This interview is the second of our "Meet the Denizens" series, featuring the masthead of Dishsoap Quarterly. For Yong-Yu, Sophie, one of our editor-in-chiefs, conducted this interview live. Yong-Yu Huang is a lead poetry editor.
Sophie: Tell us some basics about yourself: where are you from, what are your hobbies, etc.
Yong-Yu: I’m from Taiwan, but I’ve lived in Malaysia ever since I started pre-school. I go to an international school, so the cultural confusion is further augmented by that. That’s third-culture kid problems for you! In my free time, I enjoy watching Doctor Who, playing the flute, and playing Minecraft—all done with greatly varying levels of success.
Sophie: Why do you enjoy writing and what inspired you to start doing so? Is there a particular emotion that it evokes?
Yong-Yu: I was really into writing in middle school. A couple of friends and I tried to co-author a story in the fifth grade, and I participated in the youth version of NaNoWriMo. At that point, I think I was really just writing out of sheer boredom. I didn’t start writing seriously until the end of freshman year; now, I write for stress relief and to explore topics that I probably wouldn’t be comfortable communicating via other forms. It’s so much easier to communicate through writing because you can choose the parts you want to delve into and you have all the time in the world to carefully fashion thoughts about them. I also find a certain kind of comfort in the idea that I’m creating things that I can look back on in the future.
Sophie: Why do you especially enjoy poetry?
Yong-Yu: I mostly write poetry because I find it easier to focus on a specific feeling or image and build from that, as opposed to weaving a full-blown narrative and fleshing out characters like in fiction. Also, I can’t write dialogue, so poetry it is!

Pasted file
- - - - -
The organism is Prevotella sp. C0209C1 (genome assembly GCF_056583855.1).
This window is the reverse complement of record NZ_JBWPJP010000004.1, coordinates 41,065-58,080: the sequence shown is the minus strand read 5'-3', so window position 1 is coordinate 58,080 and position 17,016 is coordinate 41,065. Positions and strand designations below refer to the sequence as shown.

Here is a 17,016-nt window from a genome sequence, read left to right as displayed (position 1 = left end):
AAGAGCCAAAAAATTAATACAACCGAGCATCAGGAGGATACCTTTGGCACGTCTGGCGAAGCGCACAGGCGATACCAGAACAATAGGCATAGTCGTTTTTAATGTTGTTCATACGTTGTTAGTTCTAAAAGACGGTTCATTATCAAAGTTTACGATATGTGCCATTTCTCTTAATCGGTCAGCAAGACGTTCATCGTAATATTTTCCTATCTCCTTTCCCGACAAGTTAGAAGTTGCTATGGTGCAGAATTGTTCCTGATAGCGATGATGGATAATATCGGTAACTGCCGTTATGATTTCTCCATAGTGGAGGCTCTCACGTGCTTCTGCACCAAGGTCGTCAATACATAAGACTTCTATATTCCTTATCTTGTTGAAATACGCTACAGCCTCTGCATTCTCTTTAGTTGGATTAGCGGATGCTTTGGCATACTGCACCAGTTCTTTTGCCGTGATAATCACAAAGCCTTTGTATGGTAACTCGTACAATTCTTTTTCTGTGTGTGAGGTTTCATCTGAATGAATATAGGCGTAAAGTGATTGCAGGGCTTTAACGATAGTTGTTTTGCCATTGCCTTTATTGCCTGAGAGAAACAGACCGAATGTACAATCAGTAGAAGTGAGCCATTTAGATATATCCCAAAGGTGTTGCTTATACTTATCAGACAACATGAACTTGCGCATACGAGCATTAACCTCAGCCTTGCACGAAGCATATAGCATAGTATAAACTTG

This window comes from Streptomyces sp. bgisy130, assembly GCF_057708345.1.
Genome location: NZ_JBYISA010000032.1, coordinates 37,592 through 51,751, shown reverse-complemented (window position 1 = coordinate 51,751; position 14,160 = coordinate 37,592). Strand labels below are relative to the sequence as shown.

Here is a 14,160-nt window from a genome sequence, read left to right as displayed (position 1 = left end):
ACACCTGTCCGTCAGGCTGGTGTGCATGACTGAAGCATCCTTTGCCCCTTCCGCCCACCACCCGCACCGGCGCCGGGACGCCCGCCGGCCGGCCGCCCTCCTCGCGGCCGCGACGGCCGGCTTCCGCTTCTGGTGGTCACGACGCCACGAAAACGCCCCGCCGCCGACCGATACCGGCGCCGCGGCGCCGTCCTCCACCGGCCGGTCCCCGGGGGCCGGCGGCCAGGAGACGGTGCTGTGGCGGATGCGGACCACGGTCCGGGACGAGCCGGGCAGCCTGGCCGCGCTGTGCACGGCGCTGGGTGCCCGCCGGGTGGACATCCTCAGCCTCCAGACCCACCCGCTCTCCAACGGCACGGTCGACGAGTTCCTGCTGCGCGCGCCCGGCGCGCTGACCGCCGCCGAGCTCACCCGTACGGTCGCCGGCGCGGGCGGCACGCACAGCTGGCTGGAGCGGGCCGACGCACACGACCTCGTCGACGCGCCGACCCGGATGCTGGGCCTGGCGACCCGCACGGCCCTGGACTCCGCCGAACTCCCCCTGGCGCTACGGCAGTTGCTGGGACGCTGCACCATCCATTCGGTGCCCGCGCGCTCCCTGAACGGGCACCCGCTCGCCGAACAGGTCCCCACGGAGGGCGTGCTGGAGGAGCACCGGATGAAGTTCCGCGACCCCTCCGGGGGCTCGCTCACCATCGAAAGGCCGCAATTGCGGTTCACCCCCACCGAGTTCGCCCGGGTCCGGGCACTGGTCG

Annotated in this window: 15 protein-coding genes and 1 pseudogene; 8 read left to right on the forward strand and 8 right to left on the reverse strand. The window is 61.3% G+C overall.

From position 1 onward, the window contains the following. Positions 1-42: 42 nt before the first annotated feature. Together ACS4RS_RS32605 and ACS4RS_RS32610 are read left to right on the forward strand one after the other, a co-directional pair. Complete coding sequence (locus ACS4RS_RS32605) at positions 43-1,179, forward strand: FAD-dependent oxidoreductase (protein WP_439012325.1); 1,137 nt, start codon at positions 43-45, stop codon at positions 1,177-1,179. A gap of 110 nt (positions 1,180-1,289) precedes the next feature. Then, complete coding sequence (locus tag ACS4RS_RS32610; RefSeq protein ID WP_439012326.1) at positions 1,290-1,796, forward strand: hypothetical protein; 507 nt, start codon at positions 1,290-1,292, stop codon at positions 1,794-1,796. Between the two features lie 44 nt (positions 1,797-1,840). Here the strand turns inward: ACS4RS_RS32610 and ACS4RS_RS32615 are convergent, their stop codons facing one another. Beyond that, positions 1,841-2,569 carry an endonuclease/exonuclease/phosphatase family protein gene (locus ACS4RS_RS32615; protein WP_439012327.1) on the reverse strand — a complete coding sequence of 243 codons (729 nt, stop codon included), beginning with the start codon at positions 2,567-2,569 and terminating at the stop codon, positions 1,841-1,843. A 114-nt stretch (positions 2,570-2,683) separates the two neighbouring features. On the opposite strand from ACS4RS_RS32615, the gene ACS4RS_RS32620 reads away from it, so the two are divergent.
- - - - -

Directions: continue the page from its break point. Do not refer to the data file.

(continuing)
Sophie: Who are your favorite writers? How do you think they’ve influenced your writing?
Yong-Yu: I enjoy reading work by Kaveh Akbar, Franny Choi, and Talin Tahajian, among others. I can’t pinpoint exactly how they’ve influenced my writing, but there’s something about reading their work when I’m low on inspiration that makes me feel a little bit more rejuvenated.
Sophie: Are there any specific works that you draw inspiration from?
Yong-Yu: When I have writer’s block, I’ll go read some of Ocean Vuong’s work. Everything he writes is gorgeous, for lack of a better word.
Sophie: How has your earlier work informed the work you’re currently creating?
Yong-Yu: To be honest, I try to block out my earlier work as much as possible because I find it quite embarrassing. I know that I’m supposed to reflect on my work and everything, but frankly, it’s hard to draw inspiration from middle school me’s badly-written fiction.
Sophie: What is your writing process like? How long do you typically spend on a project? What ideas do you find yourself constantly drawn to?